The Overall Accuracy and Efficiencies
During testing, the Arccos Driver was very proficient at determining driver start point and end points throughout a round, and had determined end points without forcing the hand to ‘end’ a drive in almost every instance. Lasering numbers from the end points seemed to align well with the numbers represented by the app. The one element that seemed imperfect was the rough versus fairway determination when being relatively close to the line, but that can be easily edited in the app to provide the absolute accurate result.
Arguably the most useful element of the Arccos Driver was the visual presentation provided by the app. Golfers are provided with hole overviews much like a typical GPS, and can actually interact on the tee box to determine best location to hit and the numbers to the green from that point. Additionally, when reviewing the round after completion, taking aggressive lines gives the golfer a much better idea of how much of a certain corner can be taken, providing added confidence for the following rounds in similar lines.
Statistics and Sharing
Golfers can opt to gather their own information after each round, gaining an Arccos handicap (offering which percentile of Arccos users said golfer is in), showing their smart distance, representing accuracy, and offering ‘crowns’ as a goal for the start of the round. Users can also load their round summary (something that the app struggled to accomplish during testing), and compete against others to see who drives the ball the best. For competitive golfers, it is clear that Arccos has targeted this audience with tag lines like “Battle Your Friends and Take on the World” or “Play and Compete like Never Before.”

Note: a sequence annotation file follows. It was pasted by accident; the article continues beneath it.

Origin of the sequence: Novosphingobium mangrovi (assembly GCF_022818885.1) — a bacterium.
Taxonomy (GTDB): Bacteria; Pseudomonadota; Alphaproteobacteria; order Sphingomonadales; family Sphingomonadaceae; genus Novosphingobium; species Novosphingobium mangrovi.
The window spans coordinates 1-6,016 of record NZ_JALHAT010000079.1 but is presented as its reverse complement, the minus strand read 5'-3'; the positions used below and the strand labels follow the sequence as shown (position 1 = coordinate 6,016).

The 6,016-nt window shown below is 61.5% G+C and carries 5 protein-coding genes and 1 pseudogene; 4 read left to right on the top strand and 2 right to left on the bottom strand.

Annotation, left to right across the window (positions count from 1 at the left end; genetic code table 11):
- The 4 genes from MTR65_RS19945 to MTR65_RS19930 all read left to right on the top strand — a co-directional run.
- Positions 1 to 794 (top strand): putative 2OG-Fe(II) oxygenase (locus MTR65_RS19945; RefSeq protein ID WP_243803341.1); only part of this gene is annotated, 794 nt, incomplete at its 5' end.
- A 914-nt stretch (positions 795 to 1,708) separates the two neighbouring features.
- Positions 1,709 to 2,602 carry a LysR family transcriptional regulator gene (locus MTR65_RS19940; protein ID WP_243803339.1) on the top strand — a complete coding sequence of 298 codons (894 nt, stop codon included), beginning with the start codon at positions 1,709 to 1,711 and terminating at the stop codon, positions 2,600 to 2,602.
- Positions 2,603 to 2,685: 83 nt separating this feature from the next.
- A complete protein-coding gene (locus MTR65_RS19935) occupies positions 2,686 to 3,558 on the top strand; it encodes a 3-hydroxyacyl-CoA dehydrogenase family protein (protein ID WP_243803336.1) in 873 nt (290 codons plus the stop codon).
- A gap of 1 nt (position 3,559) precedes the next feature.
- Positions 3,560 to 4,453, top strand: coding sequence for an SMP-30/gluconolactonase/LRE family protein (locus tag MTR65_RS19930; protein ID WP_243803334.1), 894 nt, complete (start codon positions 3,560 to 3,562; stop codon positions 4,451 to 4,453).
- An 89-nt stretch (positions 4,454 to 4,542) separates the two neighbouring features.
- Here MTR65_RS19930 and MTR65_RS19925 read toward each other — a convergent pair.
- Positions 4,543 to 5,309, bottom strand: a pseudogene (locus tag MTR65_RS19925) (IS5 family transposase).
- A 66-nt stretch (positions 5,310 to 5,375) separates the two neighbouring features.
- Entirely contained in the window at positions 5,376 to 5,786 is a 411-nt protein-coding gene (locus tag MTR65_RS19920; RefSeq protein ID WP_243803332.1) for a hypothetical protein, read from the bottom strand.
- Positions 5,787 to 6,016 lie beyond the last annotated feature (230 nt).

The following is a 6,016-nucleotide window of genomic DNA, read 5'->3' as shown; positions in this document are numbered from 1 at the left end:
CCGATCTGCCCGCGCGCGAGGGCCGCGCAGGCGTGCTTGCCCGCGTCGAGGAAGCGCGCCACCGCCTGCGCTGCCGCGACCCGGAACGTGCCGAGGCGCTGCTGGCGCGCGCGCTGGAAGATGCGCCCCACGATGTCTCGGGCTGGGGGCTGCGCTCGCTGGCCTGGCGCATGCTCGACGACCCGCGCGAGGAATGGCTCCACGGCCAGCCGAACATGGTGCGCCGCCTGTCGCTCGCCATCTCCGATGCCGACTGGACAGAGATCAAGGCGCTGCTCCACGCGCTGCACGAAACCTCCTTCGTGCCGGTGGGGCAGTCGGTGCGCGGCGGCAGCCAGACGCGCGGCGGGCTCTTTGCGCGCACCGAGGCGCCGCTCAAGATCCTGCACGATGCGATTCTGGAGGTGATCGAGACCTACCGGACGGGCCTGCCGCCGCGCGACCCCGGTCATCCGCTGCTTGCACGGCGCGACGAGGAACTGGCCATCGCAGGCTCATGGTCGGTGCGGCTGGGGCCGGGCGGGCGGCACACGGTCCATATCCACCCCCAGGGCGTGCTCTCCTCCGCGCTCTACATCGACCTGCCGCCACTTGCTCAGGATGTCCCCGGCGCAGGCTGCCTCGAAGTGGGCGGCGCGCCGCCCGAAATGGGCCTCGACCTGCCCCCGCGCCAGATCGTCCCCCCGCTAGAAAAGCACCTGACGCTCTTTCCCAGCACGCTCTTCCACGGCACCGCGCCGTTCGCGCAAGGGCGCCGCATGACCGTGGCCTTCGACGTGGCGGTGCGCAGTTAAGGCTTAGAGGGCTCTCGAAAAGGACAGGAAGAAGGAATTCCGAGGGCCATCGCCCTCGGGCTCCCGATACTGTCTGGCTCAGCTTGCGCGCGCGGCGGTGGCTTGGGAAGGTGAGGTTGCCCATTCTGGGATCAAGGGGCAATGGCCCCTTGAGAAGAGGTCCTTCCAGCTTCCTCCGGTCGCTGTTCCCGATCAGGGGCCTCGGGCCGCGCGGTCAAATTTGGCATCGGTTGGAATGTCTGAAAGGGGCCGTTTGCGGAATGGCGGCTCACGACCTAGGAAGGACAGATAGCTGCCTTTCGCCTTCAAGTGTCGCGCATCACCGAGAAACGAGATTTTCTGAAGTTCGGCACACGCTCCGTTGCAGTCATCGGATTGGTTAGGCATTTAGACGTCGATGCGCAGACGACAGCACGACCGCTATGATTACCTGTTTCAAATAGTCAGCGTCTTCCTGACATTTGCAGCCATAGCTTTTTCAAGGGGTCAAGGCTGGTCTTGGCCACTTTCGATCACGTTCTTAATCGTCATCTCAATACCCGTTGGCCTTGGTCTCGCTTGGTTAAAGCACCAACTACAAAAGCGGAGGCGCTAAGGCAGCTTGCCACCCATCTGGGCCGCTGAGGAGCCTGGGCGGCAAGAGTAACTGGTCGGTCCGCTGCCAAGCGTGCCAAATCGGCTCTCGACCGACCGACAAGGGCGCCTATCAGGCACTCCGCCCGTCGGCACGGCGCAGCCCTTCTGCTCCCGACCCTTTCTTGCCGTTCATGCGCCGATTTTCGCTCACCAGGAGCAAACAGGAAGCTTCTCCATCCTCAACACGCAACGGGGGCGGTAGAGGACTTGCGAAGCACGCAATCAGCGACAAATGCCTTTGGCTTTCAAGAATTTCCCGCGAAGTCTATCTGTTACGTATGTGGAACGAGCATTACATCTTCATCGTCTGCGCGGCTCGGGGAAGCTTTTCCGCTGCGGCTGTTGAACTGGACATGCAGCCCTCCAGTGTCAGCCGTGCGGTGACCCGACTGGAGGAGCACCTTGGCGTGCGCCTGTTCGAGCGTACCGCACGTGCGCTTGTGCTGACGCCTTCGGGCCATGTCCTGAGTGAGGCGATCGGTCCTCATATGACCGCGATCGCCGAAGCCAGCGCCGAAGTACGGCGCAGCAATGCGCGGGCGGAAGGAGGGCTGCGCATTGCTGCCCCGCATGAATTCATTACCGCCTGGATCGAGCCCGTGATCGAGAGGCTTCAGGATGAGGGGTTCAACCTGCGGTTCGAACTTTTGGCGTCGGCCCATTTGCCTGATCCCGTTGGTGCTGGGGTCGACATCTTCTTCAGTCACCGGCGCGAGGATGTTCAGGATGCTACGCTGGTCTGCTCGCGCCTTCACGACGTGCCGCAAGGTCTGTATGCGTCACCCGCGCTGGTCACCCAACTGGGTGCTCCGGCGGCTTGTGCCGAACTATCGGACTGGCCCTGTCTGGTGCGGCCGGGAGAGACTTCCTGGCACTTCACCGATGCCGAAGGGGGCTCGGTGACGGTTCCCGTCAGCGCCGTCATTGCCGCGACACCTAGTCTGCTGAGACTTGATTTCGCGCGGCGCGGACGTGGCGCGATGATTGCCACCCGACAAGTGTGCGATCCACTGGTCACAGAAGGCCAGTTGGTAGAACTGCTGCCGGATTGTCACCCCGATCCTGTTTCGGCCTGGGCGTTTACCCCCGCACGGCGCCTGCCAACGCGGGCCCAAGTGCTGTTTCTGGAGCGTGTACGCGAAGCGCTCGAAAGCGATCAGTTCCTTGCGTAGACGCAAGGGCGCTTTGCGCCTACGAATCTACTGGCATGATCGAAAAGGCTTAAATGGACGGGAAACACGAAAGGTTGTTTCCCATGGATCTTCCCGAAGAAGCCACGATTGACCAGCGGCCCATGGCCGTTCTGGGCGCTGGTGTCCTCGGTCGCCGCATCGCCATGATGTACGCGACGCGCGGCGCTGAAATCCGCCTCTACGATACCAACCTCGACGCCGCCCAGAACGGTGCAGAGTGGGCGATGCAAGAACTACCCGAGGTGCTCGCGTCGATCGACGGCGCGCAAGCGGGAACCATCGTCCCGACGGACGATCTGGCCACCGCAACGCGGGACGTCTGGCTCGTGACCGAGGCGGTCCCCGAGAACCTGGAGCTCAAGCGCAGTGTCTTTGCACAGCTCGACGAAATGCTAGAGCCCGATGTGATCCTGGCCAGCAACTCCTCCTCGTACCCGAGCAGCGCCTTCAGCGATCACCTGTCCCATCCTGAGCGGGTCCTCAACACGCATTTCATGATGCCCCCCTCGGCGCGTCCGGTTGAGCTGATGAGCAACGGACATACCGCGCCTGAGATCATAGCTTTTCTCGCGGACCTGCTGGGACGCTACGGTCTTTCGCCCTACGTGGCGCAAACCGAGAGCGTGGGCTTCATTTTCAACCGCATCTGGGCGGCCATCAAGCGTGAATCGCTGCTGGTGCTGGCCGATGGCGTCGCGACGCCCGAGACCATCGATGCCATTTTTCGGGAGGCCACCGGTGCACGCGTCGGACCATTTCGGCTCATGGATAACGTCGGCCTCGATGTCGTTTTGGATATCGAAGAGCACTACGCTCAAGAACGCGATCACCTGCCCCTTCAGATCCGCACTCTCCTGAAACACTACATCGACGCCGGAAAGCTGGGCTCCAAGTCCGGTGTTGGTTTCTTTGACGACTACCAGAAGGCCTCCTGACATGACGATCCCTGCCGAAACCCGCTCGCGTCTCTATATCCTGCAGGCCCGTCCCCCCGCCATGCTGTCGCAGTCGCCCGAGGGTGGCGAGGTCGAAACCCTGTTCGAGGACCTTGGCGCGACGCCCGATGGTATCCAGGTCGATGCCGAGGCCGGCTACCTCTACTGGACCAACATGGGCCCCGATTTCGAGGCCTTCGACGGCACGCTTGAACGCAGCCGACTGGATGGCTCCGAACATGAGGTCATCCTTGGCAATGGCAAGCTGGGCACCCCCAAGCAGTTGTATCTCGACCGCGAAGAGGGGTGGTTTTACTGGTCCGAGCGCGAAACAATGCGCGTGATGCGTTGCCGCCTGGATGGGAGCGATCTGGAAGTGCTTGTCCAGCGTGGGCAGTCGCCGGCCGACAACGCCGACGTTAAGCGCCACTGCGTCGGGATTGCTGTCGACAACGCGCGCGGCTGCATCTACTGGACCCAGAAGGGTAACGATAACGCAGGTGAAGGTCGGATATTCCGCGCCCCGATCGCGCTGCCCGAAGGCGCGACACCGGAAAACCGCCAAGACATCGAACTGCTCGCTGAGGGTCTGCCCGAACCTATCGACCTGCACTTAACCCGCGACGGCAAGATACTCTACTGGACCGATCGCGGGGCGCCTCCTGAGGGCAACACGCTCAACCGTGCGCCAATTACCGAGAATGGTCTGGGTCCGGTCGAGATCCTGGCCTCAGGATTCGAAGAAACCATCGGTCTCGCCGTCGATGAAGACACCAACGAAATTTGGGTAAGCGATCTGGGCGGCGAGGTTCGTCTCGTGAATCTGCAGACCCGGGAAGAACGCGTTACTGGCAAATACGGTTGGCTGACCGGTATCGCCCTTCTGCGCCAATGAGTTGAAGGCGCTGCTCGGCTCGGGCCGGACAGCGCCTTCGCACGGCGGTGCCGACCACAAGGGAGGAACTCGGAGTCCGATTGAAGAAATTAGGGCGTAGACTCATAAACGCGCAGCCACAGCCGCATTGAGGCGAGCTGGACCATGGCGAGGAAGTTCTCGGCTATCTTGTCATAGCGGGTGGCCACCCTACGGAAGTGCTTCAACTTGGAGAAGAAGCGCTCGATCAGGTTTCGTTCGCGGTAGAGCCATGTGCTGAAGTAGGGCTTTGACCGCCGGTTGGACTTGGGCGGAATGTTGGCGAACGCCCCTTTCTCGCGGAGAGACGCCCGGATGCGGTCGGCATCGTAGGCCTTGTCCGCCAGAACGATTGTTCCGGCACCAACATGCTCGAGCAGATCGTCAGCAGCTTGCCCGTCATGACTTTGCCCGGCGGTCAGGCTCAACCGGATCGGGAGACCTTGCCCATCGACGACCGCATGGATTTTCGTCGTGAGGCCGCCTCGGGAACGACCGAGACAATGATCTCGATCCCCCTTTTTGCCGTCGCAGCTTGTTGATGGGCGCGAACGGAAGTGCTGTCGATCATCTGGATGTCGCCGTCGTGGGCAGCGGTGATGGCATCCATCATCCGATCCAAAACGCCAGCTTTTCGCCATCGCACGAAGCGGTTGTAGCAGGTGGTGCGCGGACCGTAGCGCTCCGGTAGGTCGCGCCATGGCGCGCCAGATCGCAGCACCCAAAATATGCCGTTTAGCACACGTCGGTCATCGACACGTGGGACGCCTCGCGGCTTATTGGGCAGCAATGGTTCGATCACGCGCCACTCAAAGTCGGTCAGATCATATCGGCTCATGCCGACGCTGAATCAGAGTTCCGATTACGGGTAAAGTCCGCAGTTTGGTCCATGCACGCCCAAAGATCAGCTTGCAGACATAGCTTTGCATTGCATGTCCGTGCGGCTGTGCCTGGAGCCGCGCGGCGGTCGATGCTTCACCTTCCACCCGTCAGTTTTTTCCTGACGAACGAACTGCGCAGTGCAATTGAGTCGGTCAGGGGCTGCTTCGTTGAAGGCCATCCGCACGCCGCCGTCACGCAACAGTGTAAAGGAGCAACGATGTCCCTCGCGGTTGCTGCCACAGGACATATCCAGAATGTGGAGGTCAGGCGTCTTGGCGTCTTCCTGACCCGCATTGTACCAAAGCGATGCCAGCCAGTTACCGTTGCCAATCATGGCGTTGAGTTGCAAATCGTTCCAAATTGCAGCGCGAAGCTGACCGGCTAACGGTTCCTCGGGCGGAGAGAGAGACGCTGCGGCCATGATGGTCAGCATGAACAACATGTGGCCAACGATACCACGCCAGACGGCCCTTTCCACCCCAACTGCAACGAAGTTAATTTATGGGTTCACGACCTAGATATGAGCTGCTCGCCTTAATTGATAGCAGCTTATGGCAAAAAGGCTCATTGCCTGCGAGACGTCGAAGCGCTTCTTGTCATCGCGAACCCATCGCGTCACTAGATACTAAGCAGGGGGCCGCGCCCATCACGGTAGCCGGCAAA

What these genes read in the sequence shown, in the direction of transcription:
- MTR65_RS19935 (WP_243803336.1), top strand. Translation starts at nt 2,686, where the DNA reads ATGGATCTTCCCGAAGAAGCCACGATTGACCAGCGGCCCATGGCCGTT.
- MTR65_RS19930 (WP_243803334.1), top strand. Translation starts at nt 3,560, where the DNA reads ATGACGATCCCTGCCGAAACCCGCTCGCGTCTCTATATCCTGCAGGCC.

Expected Battery Longevity
Arccos suggests a usage of around 40% of a smartphone battery for a round of golf which proved accurate during testing. While there was not enough rounds played to confirm, they are anticipating the life of the sensor battery to last around 30-40 rounds which is fairly reasonable, and offer a common battery for replacement.
For golfers who are competitive with either themselves or the world, the Arccos Driver provides not only a tool to measure driver distance and quality, but also how competitive one is against the rest of the Arccos community. For those who are more info-centric and focused on their own game, there is still plenty to take away from this device between driver distance, accuracy, and a much better understanding of course management. For more information on the Arccos Driver, visit www.ArccosGolf.com.